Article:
Choosing Tools That Resist Obsolescence
Tool Choices Designed Against Obsolescence
Designed to withstand the catastrophic soil liquefaction that occurs underneath major platforms, it did to me first with the Coleco Adam, then the Commodore Amiga, and finally Microsoft Acitve Server Pages (ASP). Are there no right decisions in tech? Who’d have thought that betting on Microsoft was just as risky as anything else. Where is a not-really-professional-programmer, but someone who’s still constantly coding supposed to hang their hat these days? The answer is core—those parts that are in the tech pool like pee that ain’t ever coming out without draining the pool, which isn’t going to happen. Unix is here to stay, and by extension Linux and the C programming language. But these aren’t all for the non-career-programmer, and most of the tools out there for newbs don’t have staying power… except Python. But Python doesn’t exist in an island. You need to run code, edit code, and manage code. For that, there’s Linux, vim and git.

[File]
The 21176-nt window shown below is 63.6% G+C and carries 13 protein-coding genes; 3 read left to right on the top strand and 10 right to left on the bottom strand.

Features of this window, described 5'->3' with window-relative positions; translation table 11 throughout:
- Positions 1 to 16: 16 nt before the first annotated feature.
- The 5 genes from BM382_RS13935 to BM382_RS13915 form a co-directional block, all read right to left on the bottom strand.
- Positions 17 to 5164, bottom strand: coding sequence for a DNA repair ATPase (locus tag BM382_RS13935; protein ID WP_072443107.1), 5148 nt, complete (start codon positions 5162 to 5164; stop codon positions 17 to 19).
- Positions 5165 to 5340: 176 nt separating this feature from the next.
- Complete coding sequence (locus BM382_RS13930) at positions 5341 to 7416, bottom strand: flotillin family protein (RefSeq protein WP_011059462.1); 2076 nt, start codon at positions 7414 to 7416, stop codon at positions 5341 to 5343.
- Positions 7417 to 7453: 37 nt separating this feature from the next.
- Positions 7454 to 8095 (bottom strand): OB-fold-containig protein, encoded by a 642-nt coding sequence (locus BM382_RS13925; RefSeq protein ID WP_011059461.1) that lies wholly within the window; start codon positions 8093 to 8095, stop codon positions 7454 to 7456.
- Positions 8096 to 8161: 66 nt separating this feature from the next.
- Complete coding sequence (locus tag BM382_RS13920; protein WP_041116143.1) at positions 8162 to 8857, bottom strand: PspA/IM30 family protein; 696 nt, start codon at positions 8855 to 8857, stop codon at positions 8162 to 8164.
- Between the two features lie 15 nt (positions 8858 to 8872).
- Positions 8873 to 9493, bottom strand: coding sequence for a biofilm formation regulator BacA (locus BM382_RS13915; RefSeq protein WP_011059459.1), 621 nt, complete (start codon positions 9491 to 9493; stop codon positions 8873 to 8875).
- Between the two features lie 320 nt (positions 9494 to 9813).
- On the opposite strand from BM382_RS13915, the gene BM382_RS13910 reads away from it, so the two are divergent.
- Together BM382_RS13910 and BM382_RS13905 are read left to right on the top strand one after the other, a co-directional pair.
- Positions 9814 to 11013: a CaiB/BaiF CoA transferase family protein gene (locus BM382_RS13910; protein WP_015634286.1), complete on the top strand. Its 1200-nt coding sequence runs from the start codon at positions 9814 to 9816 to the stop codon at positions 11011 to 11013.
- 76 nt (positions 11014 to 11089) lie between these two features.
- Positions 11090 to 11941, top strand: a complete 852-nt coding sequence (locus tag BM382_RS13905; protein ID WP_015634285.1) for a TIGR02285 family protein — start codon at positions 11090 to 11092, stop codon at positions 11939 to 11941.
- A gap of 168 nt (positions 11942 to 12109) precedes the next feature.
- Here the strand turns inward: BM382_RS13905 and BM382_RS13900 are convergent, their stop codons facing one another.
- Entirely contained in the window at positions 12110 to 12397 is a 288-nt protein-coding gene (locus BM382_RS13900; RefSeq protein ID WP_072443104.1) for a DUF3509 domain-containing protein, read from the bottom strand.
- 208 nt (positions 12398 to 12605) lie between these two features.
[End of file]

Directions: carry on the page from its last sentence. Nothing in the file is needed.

- Linux (and qemu)
- Python (mostly CPython)
- vim (not gvim, but maybe nvi, neovim or emacs in evil-mode)